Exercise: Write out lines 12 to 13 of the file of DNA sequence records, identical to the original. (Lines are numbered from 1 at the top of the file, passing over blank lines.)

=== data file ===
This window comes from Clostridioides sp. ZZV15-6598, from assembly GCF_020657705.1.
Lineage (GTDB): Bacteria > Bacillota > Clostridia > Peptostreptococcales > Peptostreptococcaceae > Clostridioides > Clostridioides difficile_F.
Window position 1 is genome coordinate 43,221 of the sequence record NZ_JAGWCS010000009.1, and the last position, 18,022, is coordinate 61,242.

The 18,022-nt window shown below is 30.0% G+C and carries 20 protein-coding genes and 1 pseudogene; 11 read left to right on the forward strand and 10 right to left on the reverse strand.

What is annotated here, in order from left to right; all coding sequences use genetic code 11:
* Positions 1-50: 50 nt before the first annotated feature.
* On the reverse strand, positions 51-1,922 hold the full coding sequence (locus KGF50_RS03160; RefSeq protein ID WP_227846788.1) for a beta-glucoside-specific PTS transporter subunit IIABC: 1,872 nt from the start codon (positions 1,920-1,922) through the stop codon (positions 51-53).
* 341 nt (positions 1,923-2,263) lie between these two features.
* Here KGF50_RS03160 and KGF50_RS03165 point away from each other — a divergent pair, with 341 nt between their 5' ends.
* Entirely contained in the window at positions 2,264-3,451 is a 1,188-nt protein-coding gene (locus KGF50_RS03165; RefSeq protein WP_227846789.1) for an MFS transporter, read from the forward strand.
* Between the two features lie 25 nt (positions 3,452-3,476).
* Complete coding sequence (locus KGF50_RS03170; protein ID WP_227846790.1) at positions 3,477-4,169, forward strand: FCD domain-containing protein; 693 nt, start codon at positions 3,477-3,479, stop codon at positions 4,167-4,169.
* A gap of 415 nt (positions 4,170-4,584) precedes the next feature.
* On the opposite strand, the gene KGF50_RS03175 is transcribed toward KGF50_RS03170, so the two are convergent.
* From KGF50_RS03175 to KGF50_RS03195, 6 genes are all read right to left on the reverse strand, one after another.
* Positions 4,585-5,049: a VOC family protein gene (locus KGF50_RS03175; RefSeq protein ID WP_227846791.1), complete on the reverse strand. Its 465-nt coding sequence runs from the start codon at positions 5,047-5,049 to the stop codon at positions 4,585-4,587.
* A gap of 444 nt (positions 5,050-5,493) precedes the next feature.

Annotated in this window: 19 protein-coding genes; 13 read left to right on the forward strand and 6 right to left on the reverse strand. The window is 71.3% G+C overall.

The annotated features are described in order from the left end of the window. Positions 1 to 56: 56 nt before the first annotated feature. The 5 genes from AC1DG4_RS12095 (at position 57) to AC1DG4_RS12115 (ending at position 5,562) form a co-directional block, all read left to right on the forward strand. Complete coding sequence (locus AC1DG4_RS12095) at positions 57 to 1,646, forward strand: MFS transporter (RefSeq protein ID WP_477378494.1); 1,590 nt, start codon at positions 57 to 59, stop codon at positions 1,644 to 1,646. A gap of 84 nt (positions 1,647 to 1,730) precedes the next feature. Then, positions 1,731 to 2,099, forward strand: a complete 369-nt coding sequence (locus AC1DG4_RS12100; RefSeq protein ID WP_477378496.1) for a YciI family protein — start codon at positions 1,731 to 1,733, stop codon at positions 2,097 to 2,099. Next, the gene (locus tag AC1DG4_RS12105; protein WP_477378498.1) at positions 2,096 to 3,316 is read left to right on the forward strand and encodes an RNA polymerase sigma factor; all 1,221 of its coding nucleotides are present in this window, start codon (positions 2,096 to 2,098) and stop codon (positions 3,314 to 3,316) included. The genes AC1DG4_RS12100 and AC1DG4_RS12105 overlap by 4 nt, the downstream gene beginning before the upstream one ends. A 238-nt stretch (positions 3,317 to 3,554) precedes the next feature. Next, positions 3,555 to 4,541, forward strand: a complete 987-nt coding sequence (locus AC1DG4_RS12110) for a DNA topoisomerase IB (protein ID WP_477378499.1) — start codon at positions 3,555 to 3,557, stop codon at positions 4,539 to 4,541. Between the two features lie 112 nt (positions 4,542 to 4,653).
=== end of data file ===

* Complete coding sequence (locus KGF50_RS03170; protein ID WP_227846790.1) at positions 3,477-4,169, forward strand: FCD domain-containing protein; 693 nt, start codon at positions 3,477-3,479, stop codon at positions 4,167-4,169.
* A gap of 415 nt (positions 4,170-4,584) precedes the next feature.